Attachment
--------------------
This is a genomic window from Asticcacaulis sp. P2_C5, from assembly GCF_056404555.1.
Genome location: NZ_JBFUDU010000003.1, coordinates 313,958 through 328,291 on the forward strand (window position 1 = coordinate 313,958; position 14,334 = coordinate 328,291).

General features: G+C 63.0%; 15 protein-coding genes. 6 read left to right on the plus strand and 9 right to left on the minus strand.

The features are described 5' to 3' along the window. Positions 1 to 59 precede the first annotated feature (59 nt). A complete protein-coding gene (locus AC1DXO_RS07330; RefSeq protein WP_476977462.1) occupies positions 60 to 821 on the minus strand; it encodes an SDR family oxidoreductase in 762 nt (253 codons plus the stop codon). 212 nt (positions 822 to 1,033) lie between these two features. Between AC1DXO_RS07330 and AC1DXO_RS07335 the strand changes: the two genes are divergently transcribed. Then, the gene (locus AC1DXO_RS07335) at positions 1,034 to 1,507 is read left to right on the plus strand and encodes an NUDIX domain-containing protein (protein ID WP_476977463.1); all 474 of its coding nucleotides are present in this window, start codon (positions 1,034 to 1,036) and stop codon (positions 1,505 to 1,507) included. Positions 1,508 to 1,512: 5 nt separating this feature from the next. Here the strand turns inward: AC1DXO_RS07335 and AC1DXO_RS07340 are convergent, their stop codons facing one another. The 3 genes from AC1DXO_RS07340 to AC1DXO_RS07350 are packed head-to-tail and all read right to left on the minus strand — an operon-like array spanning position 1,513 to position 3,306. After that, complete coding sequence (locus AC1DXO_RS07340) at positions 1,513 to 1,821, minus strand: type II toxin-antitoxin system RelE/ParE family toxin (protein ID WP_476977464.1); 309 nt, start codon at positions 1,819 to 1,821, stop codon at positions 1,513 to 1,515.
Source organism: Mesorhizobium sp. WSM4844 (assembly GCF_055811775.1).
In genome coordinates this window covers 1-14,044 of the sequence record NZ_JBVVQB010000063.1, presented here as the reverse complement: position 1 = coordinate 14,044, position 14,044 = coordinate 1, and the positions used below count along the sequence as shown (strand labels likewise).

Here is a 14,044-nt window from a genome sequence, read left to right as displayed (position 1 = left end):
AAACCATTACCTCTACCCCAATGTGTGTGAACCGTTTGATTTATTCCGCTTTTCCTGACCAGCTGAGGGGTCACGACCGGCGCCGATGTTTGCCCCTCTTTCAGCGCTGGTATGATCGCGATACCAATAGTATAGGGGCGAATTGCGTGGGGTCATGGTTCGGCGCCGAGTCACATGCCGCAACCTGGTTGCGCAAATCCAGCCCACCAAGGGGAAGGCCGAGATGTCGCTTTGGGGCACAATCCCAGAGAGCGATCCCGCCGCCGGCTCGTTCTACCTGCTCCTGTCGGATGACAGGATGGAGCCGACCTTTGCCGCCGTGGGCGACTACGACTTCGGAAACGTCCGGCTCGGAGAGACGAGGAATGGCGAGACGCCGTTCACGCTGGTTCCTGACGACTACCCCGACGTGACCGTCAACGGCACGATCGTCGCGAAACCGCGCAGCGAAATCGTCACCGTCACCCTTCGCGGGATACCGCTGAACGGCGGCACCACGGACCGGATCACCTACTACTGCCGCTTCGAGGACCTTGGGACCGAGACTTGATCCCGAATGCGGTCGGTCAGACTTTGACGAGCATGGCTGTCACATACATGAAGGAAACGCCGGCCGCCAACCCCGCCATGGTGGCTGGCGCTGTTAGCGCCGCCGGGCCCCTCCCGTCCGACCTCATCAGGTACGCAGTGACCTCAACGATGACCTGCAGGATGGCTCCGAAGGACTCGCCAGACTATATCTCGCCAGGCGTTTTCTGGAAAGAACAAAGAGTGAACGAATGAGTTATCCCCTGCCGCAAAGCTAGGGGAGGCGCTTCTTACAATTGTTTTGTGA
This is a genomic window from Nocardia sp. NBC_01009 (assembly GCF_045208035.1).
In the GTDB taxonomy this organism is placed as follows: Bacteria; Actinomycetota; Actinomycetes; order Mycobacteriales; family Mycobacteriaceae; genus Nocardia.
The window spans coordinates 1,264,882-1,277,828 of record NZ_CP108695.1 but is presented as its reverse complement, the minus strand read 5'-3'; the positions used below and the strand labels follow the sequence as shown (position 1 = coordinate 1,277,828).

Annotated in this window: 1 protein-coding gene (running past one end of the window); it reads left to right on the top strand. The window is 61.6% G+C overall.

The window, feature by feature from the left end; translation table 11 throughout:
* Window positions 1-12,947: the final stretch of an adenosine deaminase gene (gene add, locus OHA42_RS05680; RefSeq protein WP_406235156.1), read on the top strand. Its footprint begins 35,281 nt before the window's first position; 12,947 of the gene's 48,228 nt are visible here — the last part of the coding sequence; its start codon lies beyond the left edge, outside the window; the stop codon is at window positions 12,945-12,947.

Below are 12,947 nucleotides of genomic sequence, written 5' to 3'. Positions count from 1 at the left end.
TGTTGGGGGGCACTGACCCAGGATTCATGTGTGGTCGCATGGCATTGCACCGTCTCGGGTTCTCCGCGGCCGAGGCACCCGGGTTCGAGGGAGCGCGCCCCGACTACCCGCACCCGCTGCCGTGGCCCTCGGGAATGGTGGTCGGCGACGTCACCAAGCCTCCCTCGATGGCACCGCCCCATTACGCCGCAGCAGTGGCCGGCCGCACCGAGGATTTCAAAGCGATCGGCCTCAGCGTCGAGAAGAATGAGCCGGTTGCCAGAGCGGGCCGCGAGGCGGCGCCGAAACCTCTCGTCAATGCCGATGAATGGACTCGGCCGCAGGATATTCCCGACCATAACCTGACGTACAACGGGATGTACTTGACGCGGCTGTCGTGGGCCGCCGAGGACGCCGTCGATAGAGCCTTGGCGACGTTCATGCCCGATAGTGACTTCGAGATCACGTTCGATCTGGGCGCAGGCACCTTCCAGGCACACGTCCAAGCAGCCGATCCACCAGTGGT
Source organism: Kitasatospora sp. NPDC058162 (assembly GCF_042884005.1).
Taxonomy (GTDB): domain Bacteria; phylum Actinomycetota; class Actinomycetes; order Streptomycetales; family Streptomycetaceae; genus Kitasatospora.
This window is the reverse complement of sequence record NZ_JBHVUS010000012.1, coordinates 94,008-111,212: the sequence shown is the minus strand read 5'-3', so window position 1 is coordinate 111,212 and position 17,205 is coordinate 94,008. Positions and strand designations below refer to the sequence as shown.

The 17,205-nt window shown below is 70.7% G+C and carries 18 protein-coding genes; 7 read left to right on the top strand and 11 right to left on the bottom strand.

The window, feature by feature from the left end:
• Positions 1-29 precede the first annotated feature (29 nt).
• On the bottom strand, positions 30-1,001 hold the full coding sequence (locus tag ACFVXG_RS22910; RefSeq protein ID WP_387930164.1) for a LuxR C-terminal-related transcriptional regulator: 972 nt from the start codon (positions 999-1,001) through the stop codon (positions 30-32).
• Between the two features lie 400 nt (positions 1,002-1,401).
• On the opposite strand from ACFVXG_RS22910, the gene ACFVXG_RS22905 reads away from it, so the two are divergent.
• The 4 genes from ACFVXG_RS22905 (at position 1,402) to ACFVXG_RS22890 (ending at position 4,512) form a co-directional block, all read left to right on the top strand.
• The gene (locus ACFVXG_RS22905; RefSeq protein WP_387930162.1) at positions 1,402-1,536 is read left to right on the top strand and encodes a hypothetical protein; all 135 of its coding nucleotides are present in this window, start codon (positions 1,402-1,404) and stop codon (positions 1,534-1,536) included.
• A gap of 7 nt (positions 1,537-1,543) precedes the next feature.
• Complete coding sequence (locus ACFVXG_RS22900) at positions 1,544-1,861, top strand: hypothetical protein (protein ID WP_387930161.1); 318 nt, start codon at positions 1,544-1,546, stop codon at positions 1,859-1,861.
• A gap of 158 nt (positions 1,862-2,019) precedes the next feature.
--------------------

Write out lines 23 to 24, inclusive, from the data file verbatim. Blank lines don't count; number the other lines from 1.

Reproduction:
• On the bottom strand, positions 30-1,001 hold the full coding sequence (locus tag ACFVXG_RS22910; RefSeq protein ID WP_387930164.1) for a LuxR C-terminal-related transcriptional regulator: 972 nt from the start codon (positions 999-1,001) through the stop codon (positions 30-32).
• Between the two features lie 400 nt (positions 1,002-1,401).